Women On Wheels reveals why women want their own wheels

Women on bikes is still a wild concept in Pakistan. It shouldn't be.
Updated 10 Dec, 2019 11:57am

Seven women of all ages and from all socio-economic backgrounds are gathered around a man in his 50s, who instructs them about the dos and don’ts of riding a bike.

He stands up on the kick, places his knees around the fuel tank of the bike, and sits comfortably down, resting his back in a comfortable position: the angle that does not hurt your back is supposed to be a slant of almost 80 degrees.

Mr Fazl has been training people to ride a bike for five years now and I am amazed to see his spirit of teaching women with the same vigour that he would teach any other gender with.

—All photos by author
—All photos by author

To see women riding bikes in India is not surprising because Bollywood made us accustomed to it, but to have women on bikes go unnoticed in the bigger cities of Pakistan is still a wild concept. We, as women, turn back twice to confirm and reassure ourselves, but obviously, men stare back to catcall or judge the woman on wheels.

In a social fabric like ours, to see a project like a free bike training facility exclusively for women is heartening. However, it is still easier said than done when we align the realities of a Pakistani woman’s daily life.

Afshan, a housewife and mother of five, awaits her turn at the personal training because she was a bit late to the first session. She had to ask her husband to drop her at Karachi University, where the first batch of Karachi’s Women On Wheels participants is being trained.

“I have always had dreams higher than society could accommodate for me. I got married when I entered class nine, and so I never even got the chance to go through with my matriculation. But now that my eldest is in grade nine himself, I can trust him to take care of my youngest, who is two-and-a-half years old. Now is my time,” she shrugs.

Unlike Afshan, another participant, Faiza Frances, is a nurse at a reputed hospital in Karachi and has to face the brunt of an infrastructurally stunted city. “Half of my salary goes into my commute expense,” claims Faiza, who has set up a monthly rickshaw to travel to and from work because the uncertainty of public transport regularly makes her late to work.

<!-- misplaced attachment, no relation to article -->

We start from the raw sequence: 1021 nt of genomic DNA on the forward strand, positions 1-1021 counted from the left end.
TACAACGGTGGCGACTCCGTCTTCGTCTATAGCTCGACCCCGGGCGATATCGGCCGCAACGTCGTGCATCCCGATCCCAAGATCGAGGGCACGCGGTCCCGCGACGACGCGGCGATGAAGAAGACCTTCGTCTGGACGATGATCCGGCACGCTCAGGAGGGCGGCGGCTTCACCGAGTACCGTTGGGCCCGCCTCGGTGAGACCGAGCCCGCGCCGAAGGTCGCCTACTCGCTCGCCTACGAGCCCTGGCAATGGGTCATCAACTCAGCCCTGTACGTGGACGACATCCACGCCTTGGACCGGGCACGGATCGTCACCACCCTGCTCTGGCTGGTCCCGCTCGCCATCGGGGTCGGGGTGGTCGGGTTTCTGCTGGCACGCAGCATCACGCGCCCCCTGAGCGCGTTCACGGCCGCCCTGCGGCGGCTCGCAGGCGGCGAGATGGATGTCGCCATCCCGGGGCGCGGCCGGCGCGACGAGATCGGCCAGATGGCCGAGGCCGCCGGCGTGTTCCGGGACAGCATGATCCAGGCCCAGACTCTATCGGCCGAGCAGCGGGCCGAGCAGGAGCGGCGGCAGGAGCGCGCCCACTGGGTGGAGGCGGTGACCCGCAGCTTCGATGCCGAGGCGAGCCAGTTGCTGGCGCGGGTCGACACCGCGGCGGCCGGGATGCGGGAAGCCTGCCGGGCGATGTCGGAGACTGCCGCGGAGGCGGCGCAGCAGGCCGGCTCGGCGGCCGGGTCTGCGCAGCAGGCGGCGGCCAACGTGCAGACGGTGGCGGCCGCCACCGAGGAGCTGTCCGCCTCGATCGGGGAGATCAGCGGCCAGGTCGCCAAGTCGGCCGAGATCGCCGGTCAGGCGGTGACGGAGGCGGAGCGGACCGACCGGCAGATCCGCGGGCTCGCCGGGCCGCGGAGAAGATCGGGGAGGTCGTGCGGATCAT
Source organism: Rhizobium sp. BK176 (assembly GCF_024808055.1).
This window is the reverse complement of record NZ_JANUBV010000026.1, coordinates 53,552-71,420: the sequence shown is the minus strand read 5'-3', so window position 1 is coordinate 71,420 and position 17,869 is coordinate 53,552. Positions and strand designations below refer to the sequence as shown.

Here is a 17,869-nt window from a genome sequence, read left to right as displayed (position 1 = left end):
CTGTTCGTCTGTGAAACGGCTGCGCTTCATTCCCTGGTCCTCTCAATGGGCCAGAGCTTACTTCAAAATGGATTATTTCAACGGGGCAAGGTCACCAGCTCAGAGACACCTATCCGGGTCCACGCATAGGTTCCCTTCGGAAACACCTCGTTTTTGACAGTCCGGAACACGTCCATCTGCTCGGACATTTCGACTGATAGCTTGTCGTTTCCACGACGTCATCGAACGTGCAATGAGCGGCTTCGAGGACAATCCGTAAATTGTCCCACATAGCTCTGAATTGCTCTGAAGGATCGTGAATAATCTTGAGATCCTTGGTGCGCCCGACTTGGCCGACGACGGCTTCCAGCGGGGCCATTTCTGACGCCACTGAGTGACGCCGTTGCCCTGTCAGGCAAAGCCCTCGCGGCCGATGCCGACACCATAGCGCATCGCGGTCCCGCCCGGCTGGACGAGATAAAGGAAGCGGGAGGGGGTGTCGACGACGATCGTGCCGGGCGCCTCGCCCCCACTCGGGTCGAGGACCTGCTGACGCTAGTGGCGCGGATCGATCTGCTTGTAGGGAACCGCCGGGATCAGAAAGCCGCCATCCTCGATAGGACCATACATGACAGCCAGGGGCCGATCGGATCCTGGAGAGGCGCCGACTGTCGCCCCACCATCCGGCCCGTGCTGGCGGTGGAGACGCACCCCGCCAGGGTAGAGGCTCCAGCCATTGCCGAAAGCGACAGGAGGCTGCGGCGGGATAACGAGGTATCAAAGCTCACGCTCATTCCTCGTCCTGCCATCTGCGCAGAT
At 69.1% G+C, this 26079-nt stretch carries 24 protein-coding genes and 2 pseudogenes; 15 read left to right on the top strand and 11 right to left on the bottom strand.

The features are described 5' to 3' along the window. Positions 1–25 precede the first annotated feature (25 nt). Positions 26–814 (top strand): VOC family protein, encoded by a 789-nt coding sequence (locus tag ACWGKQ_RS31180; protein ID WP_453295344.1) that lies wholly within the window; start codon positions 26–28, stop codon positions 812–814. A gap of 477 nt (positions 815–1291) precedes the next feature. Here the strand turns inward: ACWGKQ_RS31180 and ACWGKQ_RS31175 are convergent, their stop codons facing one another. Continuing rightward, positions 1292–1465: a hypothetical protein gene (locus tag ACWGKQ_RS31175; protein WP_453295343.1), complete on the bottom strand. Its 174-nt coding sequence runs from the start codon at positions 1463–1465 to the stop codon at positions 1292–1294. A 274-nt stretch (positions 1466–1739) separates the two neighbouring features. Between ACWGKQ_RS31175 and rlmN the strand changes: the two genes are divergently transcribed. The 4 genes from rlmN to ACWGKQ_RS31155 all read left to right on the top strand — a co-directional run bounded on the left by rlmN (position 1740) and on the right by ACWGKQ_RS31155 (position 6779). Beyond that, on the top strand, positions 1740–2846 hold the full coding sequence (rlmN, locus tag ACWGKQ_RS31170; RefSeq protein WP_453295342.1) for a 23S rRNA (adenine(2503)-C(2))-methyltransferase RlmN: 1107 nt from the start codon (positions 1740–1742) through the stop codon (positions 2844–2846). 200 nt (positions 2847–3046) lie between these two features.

Faiza and her sister have come along with their aunt, who is in her 40s and will also be learning how to ride a bike so that she doesn’t have to depend on anyone.

Though her husband dropped her off at the venue, Afshan cannot mention the three-hour training in front of her mother-in-law because riding a bike for a woman in her family is considered disgraceful. “I have figured that I will not tell them before learning, but once I know how and have a bike of my own, they will get to know automatically, because my husband is supportive,” says Afshan.

For Ramsha, who has also arrived to learn how to ride for the first time in her life, family support is on top of the list because she’s responsible for a single parent. “I’ve always had to be independent because I had no other option, and also because that’s just how my mother raised me to be.”

She teaches at a special needs school and is also enrolled as an undergraduate student in Karachi University. On a regular work day, she leaves home at 7am and returns by 9pm, out of which a total of three hours are spent waiting for and travelling on the public bus. No carpooling or ride-hailing apps function along her route and thus her only way to commute is via bus.

Living in Karachi and being out on the streets every day, harassment has taken a toll on Ramsha’s life. Her burqa has failed to protect her, she says, so now she’ll get her own bike so that she doesn’t have to wait for buses to arrive.

“The kinds of catcalling that we ignore every day is traumatising and I am preparing myself for it to get more intense once I get on the bike and take it across the city,” explains Ramsha. “I’ll just keep doing my thing and eventually our numbers will be too loud for it to be an anomaly for women to ride bikes in Pakistan,” she says as she ties her burqa into a knot in front of her so it won’t flow as she rides. It is still risky, but she does it anyway.

A couple, both in their 50s, have come here to fulfil the dream the wife had when she was in her 20s. “I tried to teach her when we were newly-married, almost 30 years ago, but she couldn’t learn because my bike was a kick-start and not very comfortable,” he smiles.

“But now I will definitely learn, I have also enrolled my university-going daughter here, so she will also learn with me tomorrow onwards,” added the wife.

Lots of women have already registered for the Karachi chapter of Women On Wheels and they will soon be reclaiming public spaces in Karachi.

WoW is a project by Salman Sufi Foundation, which brought it to Sindh after Punjab will be taking it across Pakistan next. They are still open for registrations — you can sign up here.